Presentation on theme: "CountrySTAT Team-I 10-13 November 2014, ECO Secretariat,Teheran."— Presentation transcript:
CountrySTAT Team-I November 2014, ECO Secretariat,Teheran
Introduction Origin of missing data Nature of missing data Implemented methodologies Proposed methodologies Results Conclusion
The objective of this presentation is to introduce basics tools to handle missing data in CountrySTAT and FAOSTAT domains. They are based on simple and friendly approach, easy to use. The CountrySTAT agricultural production domain was used as a basis to develop and test imputation and validation methodologies that could assist in standardisation across the different statistical domains presents at FAO level.
Data are missing for different reasons 1) The value has not been measured (forget...); 2) The value is measured but lost; 3) The value is measured, but considered unusable (outliers, etc.); 4) The value is measured but unavailable.
In a dataset, data can be 1) Missing completely at random (MCAR): when the events that lead to any particular data-item being missing are independent both of observable variables and of unobservable parameters of interest, and occur entirely at random. P(r |Y observed ;Y missing ) = P(r ) 2) Missing at random (MAR): when the missingness is related to a particular variable, but it is not related to the value of the variable that has missing data. P(r |Y observed ;Y missing ) = P(r |Y observed ) 3) Not missing at random (NMAR): when data are not MCAR or MAR P(r |Y observed ;Y missing ) = P(r |Y observed ;Y missing ) 4) Censored and Truncated Data. Data use to be MCAR or MAR
A) Deductive or logical imputation; B) Mean imputation; C) Ratio imputation; D) Regression imputation; E) Donor imputation (hot-deck, cold-deck, nearest neighbor) ; F) Multiple imputation : Because it is not deterministic, it is not applicable to officials statistics.
expert judgment last observations carried forward linear interpolation growth-rate benchmarking yield estimation multivariate approach These imputations are based on deductive or logical imputation, ratio imputation and donor imputation. The selected method is based on Regression imputation method. WHY? already applied under development trend smoothing tested but not applied
A linear trend is assumed to exist between the start- and endpoints of gaps in the time series. Let y 0, y 1,..., y t-l denote the data points with values obtained from official sources before the gap and y t+r, y t+r+1,..., y m denote the data points with official values after the gap. The imputed values are calculated as:
Year Area Production
Used methods are based on regression imputation and used EM-algorithm : 1)Yield estimation: estimate yield using an arima model; 2)Linear regression: Use a linear regression between P t and A t including Trend; 3)Arima model: Estimate P t and A t using ARIMA model; 4) Spline regression: Estimate P t and A t using spline;
How it is work ?
Compute a yield time series Y t containing missing data: Y t =P t /A t, where P t is the production and A t is the area harvested at time t; Use linear interpolation method to obtain starting values; ARIMA(0,1,1): Y t =Y t-1 + α+ ε t - θ 1 * ε t-1 ; EM algorithm. Use Yield estimate to impute Production and Area Harvested. Where P t and A t are missing, we use last observation carried forward method to impute area harvested.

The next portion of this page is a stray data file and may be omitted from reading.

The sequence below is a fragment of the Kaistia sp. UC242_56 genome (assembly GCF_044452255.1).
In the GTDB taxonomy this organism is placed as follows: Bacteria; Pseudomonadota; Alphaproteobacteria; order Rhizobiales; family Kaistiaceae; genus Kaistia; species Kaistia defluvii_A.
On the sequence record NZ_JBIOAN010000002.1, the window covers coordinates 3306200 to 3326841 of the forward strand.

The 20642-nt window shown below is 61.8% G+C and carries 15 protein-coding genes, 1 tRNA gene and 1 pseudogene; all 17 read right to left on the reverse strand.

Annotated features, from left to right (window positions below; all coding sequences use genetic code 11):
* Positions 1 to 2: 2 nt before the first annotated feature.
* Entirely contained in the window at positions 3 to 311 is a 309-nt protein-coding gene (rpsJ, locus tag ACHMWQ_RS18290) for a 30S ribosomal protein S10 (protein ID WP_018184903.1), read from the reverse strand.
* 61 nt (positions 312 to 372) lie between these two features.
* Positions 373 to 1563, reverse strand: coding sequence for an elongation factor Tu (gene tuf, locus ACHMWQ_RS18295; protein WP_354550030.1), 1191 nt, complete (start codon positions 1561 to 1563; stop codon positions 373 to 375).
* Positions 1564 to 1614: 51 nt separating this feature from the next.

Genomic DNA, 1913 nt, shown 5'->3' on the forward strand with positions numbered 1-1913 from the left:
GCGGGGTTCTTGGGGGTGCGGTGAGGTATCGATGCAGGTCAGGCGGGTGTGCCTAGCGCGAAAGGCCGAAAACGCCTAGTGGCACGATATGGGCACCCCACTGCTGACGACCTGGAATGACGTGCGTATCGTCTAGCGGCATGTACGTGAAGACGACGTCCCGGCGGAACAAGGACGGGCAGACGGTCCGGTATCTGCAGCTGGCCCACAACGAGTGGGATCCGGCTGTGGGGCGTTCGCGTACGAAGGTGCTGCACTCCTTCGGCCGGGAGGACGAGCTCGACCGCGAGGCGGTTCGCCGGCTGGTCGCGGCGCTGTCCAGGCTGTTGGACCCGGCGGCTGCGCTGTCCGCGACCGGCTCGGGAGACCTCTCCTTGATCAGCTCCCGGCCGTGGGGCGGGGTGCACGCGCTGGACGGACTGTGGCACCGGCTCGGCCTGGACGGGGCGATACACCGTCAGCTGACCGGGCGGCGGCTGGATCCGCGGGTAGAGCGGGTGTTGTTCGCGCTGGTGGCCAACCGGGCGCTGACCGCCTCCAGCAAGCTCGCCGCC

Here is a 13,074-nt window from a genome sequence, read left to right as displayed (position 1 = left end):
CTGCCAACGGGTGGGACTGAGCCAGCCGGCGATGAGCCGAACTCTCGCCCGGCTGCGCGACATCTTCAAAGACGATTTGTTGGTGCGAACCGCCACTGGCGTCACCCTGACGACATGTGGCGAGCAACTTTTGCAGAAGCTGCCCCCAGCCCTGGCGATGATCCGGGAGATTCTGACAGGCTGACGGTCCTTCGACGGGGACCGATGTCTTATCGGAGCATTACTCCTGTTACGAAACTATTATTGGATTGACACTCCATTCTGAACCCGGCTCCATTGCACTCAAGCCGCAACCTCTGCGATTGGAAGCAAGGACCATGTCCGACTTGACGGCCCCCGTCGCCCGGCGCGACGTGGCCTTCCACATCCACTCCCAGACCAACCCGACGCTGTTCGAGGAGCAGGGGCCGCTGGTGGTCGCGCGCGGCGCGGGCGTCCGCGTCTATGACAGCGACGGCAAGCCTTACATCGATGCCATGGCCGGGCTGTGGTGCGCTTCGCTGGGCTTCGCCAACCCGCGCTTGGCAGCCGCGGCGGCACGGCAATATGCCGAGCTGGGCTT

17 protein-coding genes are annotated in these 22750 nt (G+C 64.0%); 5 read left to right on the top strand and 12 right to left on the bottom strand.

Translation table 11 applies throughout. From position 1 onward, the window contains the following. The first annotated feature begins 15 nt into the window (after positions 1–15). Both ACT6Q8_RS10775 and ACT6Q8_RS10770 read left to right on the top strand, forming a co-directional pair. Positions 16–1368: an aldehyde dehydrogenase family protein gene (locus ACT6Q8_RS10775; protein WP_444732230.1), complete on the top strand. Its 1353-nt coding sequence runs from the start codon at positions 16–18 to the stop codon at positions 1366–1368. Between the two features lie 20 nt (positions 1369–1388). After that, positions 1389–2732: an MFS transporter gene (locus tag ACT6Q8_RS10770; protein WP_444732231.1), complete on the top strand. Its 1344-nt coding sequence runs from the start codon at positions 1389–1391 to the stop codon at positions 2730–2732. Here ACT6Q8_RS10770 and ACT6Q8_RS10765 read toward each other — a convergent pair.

The model assumes linear relationship between Production and Area Harvested; P t = Y t *A t P t = Production in the year t; A t = Area Harvested in the year t; Y t = Yield in the year t. Algorithm: 1) Linear interpolation for Area for starting values; 2) Repeat and update until the convergence of prediction values: P t = α+ β 1 *Trend + β 2 *A t + ε t (EM-Algorithm to impute P t ) A t = α+ β 1 *Trend + β 2 *P t + ε t (EM-Algorithm to impute A t )
The ARIMA models must be identiﬁed ARIMA(0,1,1): Y t =Y t-1 + α+ ε t - θ 1 * ε t-1 ; Use relation between Production and Area Use these variable as time series and Impute using EM- algorithm. Package mtsdi of R. Impute using ARIMA model for Pt and At imputation
Form of interpolation where the interpolant is a special type of piecewise polynomial called a spline. For each interval, we try estimate a polynomial function which fit well data. Spline interpolation is preferred over polynomial interpolation because the interpolation error can be made small even when using low degree polynomials for the spline. Package mtsdi of R. Impute using Spline regression for Pt and At imputation
We use reals data to test proposed methodologies: Yield estimation, Linear Regression, ARIMA, Spline We add also linear interpolation Data are from CountrySTAT-Mali website. Missing data are generated randomly. Data are from 1984 to Use real data to test.
Test case: Maize. Missing data at 10 %.
We perform again these methods on the same dataset at different percentages of missing data.
% MissingMethodMinMaxMeanStd.Dev 10 Linear.Int. Yield Linear Reg. ARIMA Spline Linear.Int. Yield Linear Reg. ARIMA Spline Linear.Int. Yield Linear Reg. ARIMA Spline
For the 3 tests cases, relatives errors are less for method of Spline in the most of case, when the percentage of missing data is more than 10%. The method ARIMA is more adapted when we have less than 10% of missing data in the dataset. The above tests use only two variables for the same crop (area and production). If the number of missing data exceeds 40%, it will be appropriated to use a third correlated control variable.